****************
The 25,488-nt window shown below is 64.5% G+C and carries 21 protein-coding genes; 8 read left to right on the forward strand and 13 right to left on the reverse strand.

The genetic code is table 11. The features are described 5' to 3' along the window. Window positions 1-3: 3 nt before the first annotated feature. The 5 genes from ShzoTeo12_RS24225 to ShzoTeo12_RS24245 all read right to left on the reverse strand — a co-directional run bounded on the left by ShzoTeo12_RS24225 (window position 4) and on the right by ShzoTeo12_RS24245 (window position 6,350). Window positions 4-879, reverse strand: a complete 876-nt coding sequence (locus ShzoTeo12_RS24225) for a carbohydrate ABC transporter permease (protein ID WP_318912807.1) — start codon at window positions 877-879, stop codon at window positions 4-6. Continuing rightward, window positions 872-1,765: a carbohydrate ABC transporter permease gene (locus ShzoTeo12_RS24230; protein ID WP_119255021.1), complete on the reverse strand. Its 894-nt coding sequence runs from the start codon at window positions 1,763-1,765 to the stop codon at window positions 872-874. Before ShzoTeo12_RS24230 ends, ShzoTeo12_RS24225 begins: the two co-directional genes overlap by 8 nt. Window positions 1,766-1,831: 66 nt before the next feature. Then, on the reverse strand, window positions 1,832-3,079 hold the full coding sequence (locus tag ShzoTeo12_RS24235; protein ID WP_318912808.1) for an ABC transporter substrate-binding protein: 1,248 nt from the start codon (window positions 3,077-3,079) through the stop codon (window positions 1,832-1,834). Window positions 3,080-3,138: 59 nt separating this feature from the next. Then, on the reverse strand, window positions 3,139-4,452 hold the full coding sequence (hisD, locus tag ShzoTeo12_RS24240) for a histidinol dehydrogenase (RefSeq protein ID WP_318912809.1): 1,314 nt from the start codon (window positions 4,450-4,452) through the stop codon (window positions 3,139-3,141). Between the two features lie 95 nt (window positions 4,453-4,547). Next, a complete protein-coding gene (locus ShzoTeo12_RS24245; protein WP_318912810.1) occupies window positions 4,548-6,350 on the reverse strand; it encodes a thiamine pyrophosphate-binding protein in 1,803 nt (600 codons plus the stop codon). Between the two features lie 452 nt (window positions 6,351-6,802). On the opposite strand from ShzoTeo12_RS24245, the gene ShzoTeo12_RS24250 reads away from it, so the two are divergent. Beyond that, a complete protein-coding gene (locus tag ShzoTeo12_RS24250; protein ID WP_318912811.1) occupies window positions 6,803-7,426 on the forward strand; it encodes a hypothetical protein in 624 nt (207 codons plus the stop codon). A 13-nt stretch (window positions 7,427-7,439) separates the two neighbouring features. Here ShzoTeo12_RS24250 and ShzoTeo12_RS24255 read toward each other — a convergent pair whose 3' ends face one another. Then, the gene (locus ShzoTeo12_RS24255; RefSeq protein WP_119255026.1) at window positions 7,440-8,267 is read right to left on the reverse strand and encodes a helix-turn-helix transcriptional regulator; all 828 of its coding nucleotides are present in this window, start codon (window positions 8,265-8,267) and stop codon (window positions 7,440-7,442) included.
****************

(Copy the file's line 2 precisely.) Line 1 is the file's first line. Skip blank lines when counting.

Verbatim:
The genetic code is table 11. The features are described 5' to 3' along the window. Window positions 1-3: 3 nt before the first annotated feature. The 5 genes from ShzoTeo12_RS24225 to ShzoTeo12_RS24245 all read right to left on the reverse strand — a co-directional run bounded on the left by ShzoTeo12_RS24225 (window position 4) and on the right by ShzoTeo12_RS24245 (window position 6,350). Window positions 4-879, reverse strand: a complete 876-nt coding sequence (locus ShzoTeo12_RS24225) for a carbohydrate ABC transporter permease (protein ID WP_318912807.1) — start codon at window positions 877-879, stop codon at window positions 4-6. Continuing rightward, window positions 872-1,765: a carbohydrate ABC transporter permease gene (locus ShzoTeo12_RS24230; protein ID WP_119255021.1), complete on the reverse strand. Its 894-nt coding sequence runs from the start codon at window positions 1,763-1,765 to the stop codon at window positions 872-874. Before ShzoTeo12_RS24230 ends, ShzoTeo12_RS24225 begins: the two co-directional genes overlap by 8 nt. Window positions 1,766-1,831: 66 nt before the next feature. Then, on the reverse strand, window positions 1,832-3,079 hold the full coding sequence (locus tag ShzoTeo12_RS24235; protein ID WP_318912808.1) for an ABC transporter substrate-binding protein: 1,248 nt from the start codon (window positions 3,077-3,079) through the stop codon (window positions 1,832-1,834). Window positions 3,080-3,138: 59 nt separating this feature from the next. Then, on the reverse strand, window positions 3,139-4,452 hold the full coding sequence (hisD, locus tag ShzoTeo12_RS24240) for a histidinol dehydrogenase (RefSeq protein ID WP_318912809.1): 1,314 nt from the start codon (window positions 4,450-4,452) through the stop codon (window positions 3,139-3,141). Between the two features lie 95 nt (window positions 4,453-4,547). Next, a complete protein-coding gene (locus ShzoTeo12_RS24245; protein WP_318912810.1) occupies window positions 4,548-6,350 on the reverse strand; it encodes a thiamine pyrophosphate-binding protein in 1,803 nt (600 codons plus the stop codon). Between the two features lie 452 nt (window positions 6,351-6,802). On the opposite strand from ShzoTeo12_RS24245, the gene ShzoTeo12_RS24250 reads away from it, so the two are divergent. Beyond that, a complete protein-coding gene (locus tag ShzoTeo12_RS24250; protein ID WP_318912811.1) occupies window positions 6,803-7,426 on the forward strand; it encodes a hypothetical protein in 624 nt (207 codons plus the stop codon). A 13-nt stretch (window positions 7,427-7,439) separates the two neighbouring features. Here ShzoTeo12_RS24250 and ShzoTeo12_RS24255 read toward each other — a convergent pair whose 3' ends face one another. Then, the gene (locus ShzoTeo12_RS24255; RefSeq protein WP_119255026.1) at window positions 7,440-8,267 is read right to left on the reverse strand and encodes a helix-turn-helix transcriptional regulator; all 828 of its coding nucleotides are present in this window, start codon (window positions 8,265-8,267) and stop codon (window positions 7,440-7,442) included.